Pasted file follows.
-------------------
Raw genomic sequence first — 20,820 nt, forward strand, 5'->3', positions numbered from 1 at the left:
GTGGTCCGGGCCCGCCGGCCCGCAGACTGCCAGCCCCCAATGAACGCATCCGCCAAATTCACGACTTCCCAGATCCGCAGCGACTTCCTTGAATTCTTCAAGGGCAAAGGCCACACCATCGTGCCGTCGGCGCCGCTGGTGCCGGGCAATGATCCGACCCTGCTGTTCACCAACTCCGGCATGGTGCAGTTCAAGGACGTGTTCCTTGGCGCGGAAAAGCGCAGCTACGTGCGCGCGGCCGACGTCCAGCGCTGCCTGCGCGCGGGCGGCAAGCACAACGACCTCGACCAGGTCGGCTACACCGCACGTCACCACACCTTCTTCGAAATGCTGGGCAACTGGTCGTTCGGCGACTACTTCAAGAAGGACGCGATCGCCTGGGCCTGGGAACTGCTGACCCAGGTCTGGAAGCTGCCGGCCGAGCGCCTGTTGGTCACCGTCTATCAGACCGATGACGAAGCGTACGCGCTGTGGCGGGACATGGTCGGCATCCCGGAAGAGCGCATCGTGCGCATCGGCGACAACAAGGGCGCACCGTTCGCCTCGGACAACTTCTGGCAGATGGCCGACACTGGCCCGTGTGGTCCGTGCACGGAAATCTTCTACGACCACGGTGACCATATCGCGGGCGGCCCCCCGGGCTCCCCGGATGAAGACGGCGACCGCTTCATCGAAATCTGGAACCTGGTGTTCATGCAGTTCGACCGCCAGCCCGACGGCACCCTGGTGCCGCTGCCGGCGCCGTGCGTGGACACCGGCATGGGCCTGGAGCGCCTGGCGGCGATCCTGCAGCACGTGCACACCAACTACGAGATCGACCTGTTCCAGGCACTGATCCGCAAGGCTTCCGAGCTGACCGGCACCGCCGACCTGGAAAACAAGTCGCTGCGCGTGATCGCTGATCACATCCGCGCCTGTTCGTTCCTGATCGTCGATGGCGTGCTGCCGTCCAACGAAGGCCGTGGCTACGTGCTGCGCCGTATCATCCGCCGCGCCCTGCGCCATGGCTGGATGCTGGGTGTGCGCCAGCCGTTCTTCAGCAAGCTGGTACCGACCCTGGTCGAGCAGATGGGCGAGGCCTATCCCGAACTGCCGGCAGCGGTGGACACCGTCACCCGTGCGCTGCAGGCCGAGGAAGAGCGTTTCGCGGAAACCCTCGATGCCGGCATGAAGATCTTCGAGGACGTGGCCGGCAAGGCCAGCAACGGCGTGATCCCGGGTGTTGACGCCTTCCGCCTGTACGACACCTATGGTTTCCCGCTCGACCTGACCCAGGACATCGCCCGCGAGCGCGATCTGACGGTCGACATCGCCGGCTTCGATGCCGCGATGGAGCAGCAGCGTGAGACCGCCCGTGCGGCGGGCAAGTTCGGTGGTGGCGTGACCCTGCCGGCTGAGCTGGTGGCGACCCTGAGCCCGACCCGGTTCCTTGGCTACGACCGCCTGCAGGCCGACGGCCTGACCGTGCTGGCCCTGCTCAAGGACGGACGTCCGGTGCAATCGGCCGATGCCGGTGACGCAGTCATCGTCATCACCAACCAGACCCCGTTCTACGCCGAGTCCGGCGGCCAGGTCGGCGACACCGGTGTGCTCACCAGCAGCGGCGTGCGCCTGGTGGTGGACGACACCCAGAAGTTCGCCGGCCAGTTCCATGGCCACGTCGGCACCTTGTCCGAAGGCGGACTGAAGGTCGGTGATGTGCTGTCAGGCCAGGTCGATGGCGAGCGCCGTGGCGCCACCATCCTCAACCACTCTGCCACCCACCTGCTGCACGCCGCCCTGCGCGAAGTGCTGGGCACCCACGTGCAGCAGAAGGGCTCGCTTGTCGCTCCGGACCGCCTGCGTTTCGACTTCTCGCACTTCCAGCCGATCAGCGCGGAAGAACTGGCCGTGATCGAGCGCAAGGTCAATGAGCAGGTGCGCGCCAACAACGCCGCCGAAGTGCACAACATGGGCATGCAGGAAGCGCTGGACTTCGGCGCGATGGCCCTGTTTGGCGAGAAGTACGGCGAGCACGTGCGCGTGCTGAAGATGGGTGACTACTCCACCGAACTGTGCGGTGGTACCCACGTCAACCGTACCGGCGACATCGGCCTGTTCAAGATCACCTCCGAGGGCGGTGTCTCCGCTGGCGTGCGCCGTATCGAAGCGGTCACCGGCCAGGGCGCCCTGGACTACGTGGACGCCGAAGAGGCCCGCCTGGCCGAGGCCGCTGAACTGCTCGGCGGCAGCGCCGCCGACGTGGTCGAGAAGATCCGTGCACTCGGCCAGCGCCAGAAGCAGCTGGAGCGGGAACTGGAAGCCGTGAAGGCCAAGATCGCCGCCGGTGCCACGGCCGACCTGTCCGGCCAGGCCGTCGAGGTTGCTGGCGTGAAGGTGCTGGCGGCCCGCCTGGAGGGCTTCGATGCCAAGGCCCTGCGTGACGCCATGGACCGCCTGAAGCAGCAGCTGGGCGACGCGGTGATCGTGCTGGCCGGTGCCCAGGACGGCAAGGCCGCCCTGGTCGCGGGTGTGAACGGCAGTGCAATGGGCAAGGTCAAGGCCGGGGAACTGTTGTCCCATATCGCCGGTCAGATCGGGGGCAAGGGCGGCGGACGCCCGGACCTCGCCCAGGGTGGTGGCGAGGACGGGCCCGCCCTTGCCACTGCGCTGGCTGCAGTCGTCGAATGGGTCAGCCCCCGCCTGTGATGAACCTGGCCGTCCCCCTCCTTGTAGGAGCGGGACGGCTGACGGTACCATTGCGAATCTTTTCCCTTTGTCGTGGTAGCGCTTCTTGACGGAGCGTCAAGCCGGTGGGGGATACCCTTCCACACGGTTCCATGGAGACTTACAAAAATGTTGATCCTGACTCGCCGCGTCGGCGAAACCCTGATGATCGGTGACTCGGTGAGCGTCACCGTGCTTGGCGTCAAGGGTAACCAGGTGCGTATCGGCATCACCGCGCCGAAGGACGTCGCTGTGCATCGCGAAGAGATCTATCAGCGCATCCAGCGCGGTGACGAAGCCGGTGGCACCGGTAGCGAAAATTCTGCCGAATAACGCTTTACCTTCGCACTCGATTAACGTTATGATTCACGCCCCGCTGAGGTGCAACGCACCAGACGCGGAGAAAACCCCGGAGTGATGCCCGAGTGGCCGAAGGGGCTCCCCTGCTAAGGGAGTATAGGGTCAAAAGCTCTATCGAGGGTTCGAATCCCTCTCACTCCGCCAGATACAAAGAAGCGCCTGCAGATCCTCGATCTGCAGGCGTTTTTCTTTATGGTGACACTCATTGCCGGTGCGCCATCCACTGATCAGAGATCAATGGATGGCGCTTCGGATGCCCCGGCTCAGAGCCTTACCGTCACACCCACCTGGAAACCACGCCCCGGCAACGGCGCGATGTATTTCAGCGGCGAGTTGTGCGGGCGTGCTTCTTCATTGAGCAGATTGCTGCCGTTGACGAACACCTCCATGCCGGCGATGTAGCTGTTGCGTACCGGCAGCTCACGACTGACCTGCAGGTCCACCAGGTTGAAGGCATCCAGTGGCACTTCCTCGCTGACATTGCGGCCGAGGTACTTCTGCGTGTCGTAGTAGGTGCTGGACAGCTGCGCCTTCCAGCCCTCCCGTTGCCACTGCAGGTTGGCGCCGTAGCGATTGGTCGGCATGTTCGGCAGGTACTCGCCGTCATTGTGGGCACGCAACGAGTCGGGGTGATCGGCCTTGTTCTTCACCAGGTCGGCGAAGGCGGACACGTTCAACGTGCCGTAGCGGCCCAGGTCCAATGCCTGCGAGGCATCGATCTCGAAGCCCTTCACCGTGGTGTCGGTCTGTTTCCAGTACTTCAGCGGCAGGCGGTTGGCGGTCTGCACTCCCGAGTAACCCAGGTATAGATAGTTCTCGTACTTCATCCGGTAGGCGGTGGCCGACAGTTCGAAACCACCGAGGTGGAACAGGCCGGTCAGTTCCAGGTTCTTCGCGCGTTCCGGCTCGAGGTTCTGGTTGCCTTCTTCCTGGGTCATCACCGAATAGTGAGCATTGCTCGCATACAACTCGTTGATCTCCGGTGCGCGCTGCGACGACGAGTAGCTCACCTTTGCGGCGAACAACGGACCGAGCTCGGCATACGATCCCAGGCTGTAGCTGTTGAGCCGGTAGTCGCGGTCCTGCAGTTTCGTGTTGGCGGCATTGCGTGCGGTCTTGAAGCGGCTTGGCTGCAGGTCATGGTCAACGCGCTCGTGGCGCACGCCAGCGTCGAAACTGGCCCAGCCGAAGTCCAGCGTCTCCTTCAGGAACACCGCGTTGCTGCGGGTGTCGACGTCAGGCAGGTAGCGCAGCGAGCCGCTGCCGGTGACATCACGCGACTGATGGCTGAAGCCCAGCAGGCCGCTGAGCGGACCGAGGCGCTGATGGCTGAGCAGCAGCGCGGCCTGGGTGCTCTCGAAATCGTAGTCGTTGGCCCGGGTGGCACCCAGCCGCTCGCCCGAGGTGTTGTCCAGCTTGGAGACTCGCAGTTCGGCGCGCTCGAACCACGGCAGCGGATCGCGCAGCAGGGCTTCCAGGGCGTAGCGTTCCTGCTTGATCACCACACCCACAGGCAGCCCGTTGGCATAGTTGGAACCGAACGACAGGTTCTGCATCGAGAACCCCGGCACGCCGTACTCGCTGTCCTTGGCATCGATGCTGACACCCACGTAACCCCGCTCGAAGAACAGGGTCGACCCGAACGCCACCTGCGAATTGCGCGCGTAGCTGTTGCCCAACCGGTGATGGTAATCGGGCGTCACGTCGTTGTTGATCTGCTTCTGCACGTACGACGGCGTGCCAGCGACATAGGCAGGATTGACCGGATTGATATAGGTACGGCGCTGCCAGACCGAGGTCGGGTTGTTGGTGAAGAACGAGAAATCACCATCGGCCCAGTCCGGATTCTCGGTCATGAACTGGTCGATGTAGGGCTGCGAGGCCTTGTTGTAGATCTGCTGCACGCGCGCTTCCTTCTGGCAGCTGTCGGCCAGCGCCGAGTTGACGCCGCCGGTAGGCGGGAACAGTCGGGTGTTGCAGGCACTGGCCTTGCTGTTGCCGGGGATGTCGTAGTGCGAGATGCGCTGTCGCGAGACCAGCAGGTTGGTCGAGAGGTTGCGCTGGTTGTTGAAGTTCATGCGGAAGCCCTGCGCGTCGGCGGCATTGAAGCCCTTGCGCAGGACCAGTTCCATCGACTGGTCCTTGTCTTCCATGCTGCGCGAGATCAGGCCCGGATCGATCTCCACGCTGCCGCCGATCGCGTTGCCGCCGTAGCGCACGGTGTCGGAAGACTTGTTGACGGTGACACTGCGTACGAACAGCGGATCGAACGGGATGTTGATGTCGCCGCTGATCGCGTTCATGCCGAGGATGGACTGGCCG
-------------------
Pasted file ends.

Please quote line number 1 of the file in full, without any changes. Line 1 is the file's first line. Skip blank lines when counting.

Raw genomic sequence first — 20,820 nt, forward strand, 5'->3', positions numbered from 1 at the left: